Ford Motor Company (NYSE:F) announced Tuesday that it will begin reopening its European plants on May 4, after implementing new protections for workers.
Ford plans to restart its European factories in phases, with gradual ramp-ups to full production over the next few months. The company will initially focus on filling so-called "sold orders," meaning vehicles ordered by dealers for customers who have already committed to buying. Ford's production will increase as suppliers, local authorities, and dealers gradually get back to normal.
Ford shut down its European factories and most of its offices on the continent on March 19, as the coronavirus outbreak spread through Europe.
Ford executives have been emphasizing the extensive safety measures that the company is putting in place in its factories, in an effort to reassure nervous workers that it is safe to return.
"Our employees need to know that we are taking the appropriate steps to safeguard their well-being at work," said Ford Europe chief Stuart Rowley.
Those measures include mandatory masks (made by Ford in the U.S.) and temperature checks for anyone entering a Ford facility, as well as revamped work layouts to ensure that employees can maintain appropriate social distancing.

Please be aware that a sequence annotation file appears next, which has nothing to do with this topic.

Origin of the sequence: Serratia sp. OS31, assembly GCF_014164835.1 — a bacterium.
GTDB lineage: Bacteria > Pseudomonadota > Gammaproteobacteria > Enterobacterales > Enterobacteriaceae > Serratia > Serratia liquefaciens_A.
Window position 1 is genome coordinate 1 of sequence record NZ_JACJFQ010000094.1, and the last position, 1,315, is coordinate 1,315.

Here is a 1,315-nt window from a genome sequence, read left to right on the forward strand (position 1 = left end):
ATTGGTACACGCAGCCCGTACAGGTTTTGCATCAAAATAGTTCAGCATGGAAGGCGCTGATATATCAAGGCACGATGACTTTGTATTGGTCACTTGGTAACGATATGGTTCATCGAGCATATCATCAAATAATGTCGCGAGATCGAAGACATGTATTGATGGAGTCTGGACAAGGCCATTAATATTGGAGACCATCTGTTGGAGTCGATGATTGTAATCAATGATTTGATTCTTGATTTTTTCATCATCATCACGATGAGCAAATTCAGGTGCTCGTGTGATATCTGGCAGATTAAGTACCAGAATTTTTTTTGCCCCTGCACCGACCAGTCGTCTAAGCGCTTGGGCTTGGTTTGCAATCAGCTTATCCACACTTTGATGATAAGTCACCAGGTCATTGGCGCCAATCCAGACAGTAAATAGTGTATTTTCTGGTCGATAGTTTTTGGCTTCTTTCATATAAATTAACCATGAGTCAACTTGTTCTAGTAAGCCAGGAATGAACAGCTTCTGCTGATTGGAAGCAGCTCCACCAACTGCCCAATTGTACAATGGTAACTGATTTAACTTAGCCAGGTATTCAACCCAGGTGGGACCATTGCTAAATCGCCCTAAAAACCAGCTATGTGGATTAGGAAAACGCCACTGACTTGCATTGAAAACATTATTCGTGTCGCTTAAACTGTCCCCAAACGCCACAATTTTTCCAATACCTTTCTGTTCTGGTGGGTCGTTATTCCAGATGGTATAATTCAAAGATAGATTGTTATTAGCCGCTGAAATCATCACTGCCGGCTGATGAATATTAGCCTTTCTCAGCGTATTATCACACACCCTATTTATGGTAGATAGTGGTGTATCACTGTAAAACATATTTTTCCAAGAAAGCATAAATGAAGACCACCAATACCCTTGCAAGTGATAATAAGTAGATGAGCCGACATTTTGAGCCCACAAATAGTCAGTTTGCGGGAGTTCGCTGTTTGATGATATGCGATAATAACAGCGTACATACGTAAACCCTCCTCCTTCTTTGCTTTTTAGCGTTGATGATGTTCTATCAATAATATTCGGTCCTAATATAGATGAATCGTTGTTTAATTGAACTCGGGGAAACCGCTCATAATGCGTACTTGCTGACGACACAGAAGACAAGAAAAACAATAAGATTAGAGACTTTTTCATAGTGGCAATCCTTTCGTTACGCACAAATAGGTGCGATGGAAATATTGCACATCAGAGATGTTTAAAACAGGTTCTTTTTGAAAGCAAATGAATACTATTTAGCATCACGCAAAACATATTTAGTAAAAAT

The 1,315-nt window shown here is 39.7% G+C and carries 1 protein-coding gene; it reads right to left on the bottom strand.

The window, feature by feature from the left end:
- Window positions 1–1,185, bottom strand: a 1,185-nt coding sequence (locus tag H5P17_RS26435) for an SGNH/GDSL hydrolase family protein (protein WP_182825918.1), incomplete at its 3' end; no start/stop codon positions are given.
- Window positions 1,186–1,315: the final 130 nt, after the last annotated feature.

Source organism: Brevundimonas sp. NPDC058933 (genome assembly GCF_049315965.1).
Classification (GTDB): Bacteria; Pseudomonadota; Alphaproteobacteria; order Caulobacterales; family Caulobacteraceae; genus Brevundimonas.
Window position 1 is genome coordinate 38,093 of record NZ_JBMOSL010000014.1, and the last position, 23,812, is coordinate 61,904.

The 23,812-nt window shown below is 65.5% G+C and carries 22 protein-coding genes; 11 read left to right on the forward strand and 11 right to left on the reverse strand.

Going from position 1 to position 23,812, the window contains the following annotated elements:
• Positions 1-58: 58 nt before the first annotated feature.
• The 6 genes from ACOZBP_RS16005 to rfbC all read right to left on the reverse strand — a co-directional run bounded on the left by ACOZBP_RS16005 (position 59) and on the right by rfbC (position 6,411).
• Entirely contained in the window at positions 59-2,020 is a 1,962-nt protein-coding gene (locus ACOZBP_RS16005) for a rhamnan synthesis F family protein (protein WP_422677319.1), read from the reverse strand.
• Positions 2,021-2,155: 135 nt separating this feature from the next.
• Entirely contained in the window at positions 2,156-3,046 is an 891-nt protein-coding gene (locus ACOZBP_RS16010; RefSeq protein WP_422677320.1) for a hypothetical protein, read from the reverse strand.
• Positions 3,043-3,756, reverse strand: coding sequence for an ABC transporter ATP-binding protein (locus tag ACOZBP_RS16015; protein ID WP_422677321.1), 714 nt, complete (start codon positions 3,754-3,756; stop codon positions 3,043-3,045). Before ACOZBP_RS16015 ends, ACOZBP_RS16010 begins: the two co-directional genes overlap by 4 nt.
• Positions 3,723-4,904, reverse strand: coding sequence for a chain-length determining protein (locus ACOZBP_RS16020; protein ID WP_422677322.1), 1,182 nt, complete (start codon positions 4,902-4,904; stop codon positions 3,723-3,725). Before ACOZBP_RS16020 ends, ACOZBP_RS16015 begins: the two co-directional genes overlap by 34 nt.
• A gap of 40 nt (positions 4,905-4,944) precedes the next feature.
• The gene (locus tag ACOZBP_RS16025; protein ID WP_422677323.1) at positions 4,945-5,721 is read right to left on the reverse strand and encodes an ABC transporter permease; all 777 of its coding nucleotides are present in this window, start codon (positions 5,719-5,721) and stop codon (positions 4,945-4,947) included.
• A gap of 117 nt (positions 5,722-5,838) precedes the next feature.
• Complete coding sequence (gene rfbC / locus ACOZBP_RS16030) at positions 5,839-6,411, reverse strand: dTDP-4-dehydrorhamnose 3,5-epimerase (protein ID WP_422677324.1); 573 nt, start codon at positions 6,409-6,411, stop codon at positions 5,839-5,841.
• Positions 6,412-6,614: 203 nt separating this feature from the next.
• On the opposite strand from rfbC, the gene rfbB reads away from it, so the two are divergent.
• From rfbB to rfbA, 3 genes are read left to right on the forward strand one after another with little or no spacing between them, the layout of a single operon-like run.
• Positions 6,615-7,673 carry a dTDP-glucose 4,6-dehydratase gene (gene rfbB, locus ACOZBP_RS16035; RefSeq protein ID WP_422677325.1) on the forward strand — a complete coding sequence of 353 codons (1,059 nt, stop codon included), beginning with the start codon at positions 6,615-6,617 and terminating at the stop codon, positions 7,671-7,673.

Martin Hennig, the labor leader who chairs Ford's European Works Council, indicated that he and other labor leaders are satisfied with Ford's worker-safety plans. "Our union leaders across Europe have agreed on far-reaching measures for the best possible protection for our employees, which go beyond the nationally prescribed measures and apply to all our plants in Europe," he said.
Most of Ford's European factories will resume some level of production next week. The exceptions? Three engine factories in Spain and the U.K. will wait to reopen later in the month, Ford said.